Functional Noise Generalize Your Mind


What are you? Where is the self?

Are you your body? If you lose a toe or a whole limb do you lose a part of yourself? Have you changed? Worst case, if we take your brain out of your body, dump it in a vat, connect it to the internet, are you no longer yourself? I think you would claim you are still yourself.

Are you your feelings? Are you in the anger? In the joy? In the sadness? Are you the collection of all feelings?

Are you your thoughts? Are you responsible for having a thought? Thoughts are fleeting. If a thought is gone, have you lost a part of yourself?

Or do thoughts and feelings just come and go and you observe them? Are you the observer? Where is this observer? Is it at the center of your world simulation? How big is it? Is it just a mathematical point? Are you infinitesimally small?

Where are you?

Let's look at all possible objects in the entire world. Where could you be?

Let's model every object as a point (let's keep it simple). Around some of these objects we like to draw boundaries that we could classify as ourself. The other parts of the world are then not-self. In this model, the self is just a label we attach to certain objects. (Note that each object is itself an arbitrary classification, but let's not go there, I told you to keep it simple.)

I think the self is a dynamic classification boundary in our internal world simulation. It varies depending on our viewpoint. Sometimes it includes the body. Sometimes the emotions and thoughts. Sometimes you are lost in only thoughts. Sometimes your sense of self feels like nothing at all. Some people can move the sense of self 'outward' and envelop their entire world simulation.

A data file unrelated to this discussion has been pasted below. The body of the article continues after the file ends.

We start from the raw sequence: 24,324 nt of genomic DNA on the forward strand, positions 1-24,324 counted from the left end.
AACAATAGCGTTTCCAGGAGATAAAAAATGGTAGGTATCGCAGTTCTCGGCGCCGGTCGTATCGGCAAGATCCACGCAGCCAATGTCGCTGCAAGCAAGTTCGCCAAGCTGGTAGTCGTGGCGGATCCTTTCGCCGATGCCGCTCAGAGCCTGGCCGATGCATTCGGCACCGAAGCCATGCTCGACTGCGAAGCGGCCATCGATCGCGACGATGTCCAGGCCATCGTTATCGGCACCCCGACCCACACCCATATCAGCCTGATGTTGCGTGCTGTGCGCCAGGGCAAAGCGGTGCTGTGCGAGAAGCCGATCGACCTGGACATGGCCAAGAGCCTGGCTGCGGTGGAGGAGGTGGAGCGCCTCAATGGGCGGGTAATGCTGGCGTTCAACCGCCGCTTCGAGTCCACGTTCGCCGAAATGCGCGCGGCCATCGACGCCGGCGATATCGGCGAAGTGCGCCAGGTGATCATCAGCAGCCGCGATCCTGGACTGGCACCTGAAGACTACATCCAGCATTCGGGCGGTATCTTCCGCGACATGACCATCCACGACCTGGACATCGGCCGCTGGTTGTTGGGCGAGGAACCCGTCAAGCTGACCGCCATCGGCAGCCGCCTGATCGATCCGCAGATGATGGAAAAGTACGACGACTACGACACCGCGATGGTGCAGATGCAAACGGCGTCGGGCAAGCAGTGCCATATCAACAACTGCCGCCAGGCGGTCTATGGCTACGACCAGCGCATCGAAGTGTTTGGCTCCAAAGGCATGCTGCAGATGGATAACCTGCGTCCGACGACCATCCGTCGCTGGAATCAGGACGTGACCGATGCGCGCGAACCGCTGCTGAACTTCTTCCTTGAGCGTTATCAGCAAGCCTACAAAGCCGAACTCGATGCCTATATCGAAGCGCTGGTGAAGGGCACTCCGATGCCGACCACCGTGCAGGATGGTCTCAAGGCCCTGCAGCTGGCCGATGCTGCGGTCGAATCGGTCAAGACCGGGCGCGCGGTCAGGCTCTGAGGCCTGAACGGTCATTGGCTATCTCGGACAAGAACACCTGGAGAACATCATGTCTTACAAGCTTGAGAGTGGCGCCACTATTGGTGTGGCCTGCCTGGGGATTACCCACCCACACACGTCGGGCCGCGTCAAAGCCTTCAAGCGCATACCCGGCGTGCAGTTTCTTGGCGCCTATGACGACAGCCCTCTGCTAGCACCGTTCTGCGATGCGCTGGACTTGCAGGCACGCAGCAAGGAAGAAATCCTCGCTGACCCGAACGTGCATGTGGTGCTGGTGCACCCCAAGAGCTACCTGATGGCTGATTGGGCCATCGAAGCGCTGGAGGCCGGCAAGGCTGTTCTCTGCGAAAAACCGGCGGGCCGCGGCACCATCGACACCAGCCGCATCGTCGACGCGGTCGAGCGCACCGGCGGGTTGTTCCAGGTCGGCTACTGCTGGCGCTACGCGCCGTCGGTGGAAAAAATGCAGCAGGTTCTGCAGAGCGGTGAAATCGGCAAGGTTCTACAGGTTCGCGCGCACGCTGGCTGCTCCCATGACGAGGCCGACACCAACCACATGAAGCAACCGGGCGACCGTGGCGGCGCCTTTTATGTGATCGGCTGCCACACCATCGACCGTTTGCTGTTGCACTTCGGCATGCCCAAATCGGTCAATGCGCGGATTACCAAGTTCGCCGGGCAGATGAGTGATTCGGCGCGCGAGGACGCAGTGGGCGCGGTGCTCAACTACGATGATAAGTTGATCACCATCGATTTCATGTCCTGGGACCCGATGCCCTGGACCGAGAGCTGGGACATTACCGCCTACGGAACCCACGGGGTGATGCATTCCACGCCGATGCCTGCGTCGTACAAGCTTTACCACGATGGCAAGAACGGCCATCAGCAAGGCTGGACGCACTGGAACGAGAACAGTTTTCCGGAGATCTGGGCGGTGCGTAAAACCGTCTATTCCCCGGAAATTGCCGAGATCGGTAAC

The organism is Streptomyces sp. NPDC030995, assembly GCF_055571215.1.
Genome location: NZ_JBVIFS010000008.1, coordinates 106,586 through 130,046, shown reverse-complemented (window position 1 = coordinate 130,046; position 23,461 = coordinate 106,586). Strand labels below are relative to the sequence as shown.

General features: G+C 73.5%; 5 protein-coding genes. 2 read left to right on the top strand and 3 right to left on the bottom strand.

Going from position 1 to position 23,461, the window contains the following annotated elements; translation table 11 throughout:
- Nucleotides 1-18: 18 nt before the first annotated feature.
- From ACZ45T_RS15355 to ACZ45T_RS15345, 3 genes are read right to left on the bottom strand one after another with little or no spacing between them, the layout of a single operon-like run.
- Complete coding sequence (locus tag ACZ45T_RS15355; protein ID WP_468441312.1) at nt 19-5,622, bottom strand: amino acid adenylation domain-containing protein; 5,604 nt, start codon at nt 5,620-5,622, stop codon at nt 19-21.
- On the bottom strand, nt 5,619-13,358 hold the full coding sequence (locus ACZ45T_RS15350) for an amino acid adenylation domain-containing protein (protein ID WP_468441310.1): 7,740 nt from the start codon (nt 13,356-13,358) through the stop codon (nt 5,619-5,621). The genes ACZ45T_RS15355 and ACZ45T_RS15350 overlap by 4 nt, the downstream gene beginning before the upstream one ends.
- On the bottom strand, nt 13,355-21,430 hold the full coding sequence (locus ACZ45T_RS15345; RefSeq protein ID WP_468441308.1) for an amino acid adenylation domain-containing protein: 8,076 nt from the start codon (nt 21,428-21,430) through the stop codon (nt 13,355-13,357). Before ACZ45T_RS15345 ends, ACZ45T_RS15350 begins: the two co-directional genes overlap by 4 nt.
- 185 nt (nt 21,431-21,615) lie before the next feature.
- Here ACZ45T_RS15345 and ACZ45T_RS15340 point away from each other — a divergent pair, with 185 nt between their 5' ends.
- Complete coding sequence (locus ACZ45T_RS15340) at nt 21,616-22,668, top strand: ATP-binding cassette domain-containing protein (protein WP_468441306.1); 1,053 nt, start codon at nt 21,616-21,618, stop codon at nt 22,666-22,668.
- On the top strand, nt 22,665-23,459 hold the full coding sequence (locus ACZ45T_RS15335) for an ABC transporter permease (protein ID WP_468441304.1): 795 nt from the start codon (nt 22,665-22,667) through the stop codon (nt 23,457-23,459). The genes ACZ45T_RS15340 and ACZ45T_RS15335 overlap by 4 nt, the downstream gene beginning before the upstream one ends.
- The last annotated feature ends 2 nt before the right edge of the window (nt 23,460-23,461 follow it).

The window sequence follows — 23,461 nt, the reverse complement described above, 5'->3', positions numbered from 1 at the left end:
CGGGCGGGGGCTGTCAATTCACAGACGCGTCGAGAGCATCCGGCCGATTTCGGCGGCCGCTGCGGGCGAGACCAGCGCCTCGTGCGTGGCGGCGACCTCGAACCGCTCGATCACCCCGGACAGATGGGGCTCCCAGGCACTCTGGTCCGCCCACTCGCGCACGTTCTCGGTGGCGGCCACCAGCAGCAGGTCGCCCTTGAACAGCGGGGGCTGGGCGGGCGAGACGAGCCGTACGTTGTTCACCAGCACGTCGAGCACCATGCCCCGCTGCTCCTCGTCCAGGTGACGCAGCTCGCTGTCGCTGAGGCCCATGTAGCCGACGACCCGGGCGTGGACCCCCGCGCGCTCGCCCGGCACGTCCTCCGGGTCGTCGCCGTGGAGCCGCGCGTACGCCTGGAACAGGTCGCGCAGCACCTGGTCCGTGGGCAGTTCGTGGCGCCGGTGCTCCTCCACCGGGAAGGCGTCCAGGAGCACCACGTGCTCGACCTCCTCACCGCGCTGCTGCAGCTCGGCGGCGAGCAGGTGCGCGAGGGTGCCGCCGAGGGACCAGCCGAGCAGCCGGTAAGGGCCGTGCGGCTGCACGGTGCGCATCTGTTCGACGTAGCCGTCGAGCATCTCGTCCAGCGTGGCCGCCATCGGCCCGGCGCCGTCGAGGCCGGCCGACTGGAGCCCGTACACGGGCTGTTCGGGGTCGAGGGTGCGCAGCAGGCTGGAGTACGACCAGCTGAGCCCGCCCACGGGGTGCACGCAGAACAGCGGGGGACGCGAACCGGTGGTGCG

Seeing everything – the entire universe – as yourself is not a false viewpoint. Because everything you experience runs in your mind. You are somewhere between this concept of oneness and nothingness.

As developing meditator I cannot yet fully experience this flexible-self or 'non-duality', but I can intellectually imagine it. Walk outside, look at the sky and think about how the clouds are far away. Yet these clouds are inside your world simulation, so you experience them somewhere in your brain. Imagine what it's like to feel like being all of that, being your body and the clouds and the sky – the entire universe. Surely that must be a great feeling. What could possibly harm the universe? In the opposite extreme, no-self, I can imagine there just is a universe, nothing in there feels different from other parts (zero and infinity can feel a bit similar I imagine). Surely nothing can harm nothing. Every other feeling of self is in between and if you know the extremes, those 'selfs' can probably all be interpreted as okay. Right now you are likely somewhere in between; use your imagination to extrapolate a little bit towards the extremes.

You can also imagine that it's possible to redraw the self around any object in your world simulation. Nothing is physically stopping you from experiencing any of that, it's merely a limitation of your current mind/brain configuration.

How to fully acquire this non-dual / flexible-self view? According to this academic review paper all meditation methods eventually get you to this view. That's the good news. But there are many paths you can take and some can cost a lot of effort. Apparently with Focused Attention Meditation, like focussing on your breath, it might take a bit longer, but it's generally the easier one to start with. Later you can switch to a more open meditation style. Such a path is also recommended by this good r/streamentry beginners guide. I recently enjoyed this nondual meditation video from Michael Taft. And please try Rob Burbea's works, for example see this blog post section called "A Guided Introduction to Rob’s Teachings". I do not claim to know the way, the best we can do is learn from others and our own explorations.